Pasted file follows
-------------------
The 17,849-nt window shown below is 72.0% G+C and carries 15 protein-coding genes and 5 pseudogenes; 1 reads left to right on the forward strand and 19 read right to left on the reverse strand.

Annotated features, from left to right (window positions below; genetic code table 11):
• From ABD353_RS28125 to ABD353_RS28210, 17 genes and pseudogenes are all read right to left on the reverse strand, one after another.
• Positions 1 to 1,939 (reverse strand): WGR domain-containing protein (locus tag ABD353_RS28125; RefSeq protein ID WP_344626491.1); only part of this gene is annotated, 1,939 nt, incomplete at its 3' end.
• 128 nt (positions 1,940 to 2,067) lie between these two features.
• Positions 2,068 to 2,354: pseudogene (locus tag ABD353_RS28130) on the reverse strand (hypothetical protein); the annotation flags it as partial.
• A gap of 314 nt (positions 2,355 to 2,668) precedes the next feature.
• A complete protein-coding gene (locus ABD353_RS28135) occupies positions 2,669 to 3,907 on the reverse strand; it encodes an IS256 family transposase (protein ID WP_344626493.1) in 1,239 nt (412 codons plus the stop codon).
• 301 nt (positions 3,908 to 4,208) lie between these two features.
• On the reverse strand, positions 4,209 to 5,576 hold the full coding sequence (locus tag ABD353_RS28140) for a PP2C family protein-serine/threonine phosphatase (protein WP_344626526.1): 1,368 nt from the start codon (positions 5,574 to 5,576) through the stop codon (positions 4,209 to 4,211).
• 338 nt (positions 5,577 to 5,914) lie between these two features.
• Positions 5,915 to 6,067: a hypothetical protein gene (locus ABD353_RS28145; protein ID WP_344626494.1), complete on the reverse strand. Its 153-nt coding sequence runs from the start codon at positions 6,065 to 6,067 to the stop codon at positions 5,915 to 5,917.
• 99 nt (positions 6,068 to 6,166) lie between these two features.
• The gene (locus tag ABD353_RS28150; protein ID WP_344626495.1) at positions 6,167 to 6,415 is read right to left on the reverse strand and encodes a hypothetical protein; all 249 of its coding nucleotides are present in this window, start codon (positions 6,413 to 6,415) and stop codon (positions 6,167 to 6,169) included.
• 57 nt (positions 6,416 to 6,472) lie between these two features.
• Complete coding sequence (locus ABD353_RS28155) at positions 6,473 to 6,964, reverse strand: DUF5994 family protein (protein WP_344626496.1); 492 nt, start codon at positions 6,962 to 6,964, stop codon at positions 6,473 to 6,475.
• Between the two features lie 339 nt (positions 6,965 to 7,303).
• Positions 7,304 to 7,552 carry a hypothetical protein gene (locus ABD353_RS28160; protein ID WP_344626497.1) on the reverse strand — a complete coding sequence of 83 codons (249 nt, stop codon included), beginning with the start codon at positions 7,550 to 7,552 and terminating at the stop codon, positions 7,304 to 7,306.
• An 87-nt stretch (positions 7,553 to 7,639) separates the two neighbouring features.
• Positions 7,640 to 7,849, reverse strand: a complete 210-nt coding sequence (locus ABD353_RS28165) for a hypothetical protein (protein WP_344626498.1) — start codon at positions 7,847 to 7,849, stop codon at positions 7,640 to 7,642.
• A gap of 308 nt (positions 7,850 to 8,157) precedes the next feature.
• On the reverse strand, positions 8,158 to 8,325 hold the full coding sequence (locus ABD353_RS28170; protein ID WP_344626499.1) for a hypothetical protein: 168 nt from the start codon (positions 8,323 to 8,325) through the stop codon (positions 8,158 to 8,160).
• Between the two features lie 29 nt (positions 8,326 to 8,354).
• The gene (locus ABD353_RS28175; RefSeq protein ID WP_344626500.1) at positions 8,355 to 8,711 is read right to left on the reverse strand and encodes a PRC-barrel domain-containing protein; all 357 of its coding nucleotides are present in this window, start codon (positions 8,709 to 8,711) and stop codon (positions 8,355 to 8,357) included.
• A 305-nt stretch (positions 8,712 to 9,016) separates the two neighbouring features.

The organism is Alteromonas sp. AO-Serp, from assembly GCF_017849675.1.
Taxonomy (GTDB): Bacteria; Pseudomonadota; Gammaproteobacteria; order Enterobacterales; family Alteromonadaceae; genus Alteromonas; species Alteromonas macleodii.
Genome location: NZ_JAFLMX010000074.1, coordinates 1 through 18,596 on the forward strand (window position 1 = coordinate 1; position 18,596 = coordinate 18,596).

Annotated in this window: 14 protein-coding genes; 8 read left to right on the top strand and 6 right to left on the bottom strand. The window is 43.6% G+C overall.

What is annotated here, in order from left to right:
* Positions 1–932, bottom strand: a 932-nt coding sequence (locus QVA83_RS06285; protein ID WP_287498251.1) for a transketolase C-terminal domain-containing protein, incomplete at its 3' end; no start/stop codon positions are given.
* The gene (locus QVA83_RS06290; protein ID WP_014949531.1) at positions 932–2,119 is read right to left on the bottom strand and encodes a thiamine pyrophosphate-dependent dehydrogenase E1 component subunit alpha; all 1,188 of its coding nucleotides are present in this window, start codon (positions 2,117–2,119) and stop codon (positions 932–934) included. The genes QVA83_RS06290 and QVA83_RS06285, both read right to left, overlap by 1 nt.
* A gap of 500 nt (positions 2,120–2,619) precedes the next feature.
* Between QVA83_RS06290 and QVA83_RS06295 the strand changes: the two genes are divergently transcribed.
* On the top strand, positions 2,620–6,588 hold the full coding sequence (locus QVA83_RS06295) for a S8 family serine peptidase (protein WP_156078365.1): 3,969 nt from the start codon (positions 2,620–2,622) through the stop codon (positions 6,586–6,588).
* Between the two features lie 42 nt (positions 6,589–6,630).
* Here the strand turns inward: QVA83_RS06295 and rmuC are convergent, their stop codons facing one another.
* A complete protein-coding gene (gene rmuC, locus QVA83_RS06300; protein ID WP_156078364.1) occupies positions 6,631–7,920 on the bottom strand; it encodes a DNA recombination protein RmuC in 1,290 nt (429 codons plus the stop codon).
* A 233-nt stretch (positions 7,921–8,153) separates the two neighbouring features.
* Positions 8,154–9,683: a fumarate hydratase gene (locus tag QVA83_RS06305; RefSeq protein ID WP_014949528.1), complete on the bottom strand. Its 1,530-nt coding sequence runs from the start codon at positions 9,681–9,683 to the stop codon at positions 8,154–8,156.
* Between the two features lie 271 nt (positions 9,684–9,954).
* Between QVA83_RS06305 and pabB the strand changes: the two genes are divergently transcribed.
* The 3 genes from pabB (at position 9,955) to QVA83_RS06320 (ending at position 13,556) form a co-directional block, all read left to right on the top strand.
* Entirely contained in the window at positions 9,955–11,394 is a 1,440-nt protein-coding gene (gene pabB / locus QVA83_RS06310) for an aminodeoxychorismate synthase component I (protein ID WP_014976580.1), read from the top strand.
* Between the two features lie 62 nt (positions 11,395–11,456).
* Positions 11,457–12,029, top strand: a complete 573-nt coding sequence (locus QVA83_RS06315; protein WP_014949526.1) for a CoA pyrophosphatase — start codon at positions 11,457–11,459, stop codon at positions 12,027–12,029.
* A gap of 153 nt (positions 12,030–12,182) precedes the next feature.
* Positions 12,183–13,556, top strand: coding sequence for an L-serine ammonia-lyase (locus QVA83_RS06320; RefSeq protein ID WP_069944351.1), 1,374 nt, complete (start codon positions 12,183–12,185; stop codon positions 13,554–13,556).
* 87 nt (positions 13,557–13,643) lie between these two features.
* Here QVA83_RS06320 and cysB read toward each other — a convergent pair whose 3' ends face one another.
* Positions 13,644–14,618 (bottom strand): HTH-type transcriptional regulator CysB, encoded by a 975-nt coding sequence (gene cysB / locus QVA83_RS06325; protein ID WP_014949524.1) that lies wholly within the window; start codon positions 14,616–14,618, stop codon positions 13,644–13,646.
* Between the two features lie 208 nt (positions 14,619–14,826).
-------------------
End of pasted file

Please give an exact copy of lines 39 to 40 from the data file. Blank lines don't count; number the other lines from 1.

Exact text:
* A 233-nt stretch (positions 7,921–8,153) separates the two neighbouring features.
* Positions 8,154–9,683: a fumarate hydratase gene (locus tag QVA83_RS06305; RefSeq protein ID WP_014949528.1), complete on the bottom strand. Its 1,530-nt coding sequence runs from the start codon at positions 9,681–9,683 to the stop codon at positions 8,154–8,156.